So why should you care?
Not only did this data allow us to create this beauty below, we can use the genetic fingerprinting technology to ensure we are planting out ‘true to type’ when undertaking our re-planting program. Theoretically we could also check the genetic make-up of a finished hop pellet to infer its variety.
Now that we have some detailed genetic markers, and understand the genetic variation present in hop, we can put this technology to work to understand how genetic variation relates to the characteristics of hop plants that we observe, such as yield or flavour. More collaborative research to come in the future there….
The Genetic Difference by Split Network
Complex? Yes. Incredible? Also yes. And a much easier way to visualise the complex genetic information than looking at a database.
For those with an insatiable academic bent the paper describing the maths and reasoning behind split networks can be found via the Oxford Journals. We first presented this work in 2012 to the ISHS-Humulus symposium in Zatec, Czech Republic.
For the rest of us, in the Split Network presented, edges represent lineages of descent or events such as hybridisation. The length of line represents how many marker differences there are on the line – a measure of genetic “distance”, and all nodes correspond to hypothetical ancestors.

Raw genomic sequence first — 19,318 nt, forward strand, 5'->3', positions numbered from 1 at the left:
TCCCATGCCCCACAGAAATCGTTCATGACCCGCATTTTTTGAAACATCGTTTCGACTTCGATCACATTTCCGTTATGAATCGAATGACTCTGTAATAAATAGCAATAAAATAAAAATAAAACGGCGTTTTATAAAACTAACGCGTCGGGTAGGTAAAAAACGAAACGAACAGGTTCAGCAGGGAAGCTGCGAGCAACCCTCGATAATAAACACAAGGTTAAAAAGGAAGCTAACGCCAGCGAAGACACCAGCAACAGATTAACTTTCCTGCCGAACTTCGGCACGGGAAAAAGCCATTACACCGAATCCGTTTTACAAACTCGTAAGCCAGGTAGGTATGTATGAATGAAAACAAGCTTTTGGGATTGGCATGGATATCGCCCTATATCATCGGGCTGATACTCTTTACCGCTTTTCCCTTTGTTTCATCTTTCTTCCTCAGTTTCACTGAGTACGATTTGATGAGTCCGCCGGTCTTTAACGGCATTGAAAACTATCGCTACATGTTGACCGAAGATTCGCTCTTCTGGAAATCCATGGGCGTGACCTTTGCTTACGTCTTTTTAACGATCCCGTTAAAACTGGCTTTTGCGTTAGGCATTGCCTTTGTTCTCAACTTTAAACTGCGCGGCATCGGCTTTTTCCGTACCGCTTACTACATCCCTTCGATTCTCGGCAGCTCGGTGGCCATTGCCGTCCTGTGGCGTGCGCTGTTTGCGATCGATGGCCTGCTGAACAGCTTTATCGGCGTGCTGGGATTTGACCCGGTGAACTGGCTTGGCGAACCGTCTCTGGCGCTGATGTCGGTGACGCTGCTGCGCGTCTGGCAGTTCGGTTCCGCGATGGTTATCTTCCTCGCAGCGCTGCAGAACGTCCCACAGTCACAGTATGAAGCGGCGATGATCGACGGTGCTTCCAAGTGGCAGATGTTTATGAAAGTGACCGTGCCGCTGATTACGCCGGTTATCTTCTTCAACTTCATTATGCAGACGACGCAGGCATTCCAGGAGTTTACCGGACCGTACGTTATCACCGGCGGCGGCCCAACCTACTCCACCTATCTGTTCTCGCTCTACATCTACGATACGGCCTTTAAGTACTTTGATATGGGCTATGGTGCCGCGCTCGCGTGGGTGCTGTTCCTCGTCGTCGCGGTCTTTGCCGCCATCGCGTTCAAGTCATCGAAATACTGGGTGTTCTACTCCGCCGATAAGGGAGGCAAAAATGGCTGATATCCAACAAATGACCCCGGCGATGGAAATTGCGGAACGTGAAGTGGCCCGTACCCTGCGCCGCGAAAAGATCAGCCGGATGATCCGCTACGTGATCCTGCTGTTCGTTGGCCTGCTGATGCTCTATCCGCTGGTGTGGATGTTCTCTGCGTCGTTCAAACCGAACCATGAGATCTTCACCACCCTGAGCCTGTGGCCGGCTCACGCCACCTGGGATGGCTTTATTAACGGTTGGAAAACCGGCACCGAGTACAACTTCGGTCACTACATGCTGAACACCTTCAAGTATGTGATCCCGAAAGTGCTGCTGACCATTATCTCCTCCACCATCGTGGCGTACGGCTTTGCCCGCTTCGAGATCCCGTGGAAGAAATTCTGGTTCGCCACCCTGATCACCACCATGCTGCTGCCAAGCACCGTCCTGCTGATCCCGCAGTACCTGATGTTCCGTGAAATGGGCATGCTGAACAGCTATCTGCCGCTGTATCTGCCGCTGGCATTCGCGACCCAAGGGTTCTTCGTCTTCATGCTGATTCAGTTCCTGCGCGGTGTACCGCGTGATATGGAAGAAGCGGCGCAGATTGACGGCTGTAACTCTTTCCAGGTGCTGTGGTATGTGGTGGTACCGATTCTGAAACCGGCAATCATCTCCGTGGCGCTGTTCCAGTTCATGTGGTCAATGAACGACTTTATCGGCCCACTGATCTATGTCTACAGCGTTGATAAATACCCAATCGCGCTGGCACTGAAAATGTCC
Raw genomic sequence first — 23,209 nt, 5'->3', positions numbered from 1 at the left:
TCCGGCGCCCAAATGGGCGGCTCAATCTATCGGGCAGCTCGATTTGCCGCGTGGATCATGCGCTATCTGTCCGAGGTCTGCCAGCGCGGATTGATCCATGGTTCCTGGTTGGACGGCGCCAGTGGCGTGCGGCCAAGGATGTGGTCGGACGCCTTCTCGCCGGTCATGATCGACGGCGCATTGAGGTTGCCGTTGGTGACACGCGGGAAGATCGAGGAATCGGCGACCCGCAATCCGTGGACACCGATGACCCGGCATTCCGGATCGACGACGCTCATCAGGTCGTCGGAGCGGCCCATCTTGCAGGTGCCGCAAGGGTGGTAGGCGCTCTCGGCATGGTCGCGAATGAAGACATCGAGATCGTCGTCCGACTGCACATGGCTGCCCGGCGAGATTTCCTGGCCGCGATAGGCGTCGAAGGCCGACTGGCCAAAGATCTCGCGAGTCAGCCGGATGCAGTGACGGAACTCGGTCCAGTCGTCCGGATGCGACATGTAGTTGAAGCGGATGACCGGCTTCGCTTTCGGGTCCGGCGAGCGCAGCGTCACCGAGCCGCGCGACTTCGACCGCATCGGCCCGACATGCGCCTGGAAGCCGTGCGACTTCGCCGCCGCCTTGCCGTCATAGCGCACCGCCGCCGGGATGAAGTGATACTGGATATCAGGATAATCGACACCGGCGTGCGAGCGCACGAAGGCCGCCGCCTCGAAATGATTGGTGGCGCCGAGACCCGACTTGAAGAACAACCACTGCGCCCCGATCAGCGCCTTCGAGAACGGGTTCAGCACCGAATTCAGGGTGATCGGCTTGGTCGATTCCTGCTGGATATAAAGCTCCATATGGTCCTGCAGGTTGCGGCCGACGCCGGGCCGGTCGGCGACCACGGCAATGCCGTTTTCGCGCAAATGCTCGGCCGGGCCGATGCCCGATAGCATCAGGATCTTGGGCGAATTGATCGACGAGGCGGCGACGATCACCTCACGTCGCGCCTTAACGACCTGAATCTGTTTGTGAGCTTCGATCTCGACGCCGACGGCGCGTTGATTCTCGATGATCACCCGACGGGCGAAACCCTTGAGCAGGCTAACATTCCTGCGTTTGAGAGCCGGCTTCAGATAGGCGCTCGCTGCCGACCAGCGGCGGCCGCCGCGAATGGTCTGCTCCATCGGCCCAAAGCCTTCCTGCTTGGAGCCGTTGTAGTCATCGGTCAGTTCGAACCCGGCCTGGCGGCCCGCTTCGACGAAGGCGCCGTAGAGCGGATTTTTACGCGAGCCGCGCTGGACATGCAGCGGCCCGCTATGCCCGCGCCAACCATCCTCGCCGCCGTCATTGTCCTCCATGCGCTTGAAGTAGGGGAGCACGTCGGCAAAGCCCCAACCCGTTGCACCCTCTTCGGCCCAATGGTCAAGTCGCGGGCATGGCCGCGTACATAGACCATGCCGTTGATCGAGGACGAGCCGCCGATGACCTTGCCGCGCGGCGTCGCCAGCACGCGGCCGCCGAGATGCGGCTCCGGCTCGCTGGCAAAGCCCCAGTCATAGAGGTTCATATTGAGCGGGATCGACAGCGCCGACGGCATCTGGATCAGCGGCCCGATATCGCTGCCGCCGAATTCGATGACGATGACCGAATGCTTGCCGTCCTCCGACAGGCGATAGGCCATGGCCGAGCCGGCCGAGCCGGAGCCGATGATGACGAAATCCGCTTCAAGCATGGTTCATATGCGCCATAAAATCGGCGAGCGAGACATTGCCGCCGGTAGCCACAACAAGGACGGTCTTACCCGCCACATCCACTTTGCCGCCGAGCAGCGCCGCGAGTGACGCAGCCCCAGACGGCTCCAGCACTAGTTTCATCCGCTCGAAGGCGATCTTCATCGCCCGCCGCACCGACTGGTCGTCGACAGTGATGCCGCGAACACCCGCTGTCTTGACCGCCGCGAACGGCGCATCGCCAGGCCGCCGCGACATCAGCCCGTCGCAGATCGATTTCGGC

This work of art and science shows North American wild hops (long branch to the far left) are genetically quite different from most of the hybrids that constitute today’s dominant commercial cultivars (the middle of the network – look for Magnum, Northern Brewer, Columbus, Nugget and Chinook) grown around the world today, and a long way removed from European Landrace genotypes (such as Saaz, bottom right).
So what does it mean for beer?
If you look at where our proprietary hops fall on the family tree you can see we’re spread nicely throughout the genetic pool. With such a breadth of genetic material in our breeding program (read: flavour pool) there’s unbounded potential.
We’re going to keep pursuing genetic diversity, and keep throwing up unique cultivars –hops with character – and that can only mean good things for the diversity of craft beer.
And this is where the math gets simple – we see it thus:
Unique genetic outcomes = unique flavour outcomes for brewers = differentiated beers = happy beer lovers
As ever, (genetic) variety is the spice of life.
Note: don’t bother looking for our newest girl Enigma on this Network – she was but a twinkle in our breeder’s eye when this network was created.
1. We co-funded along with Horticulture Australia
2. In order to do this, a consortium of hop researchers from Australia, Slovenia, the USA and UK was assembled, with members contributing cash, germplasm or laboratory skills.
3.With any new applied technology it is necessary to check that it performs to expectations. In this case we were able to compare the genetic variations we’d found, with what was already known about hop biogeography and genetic variation from studies such as Murakami . Work also published in Theoretical and Applied Genetics in 2011.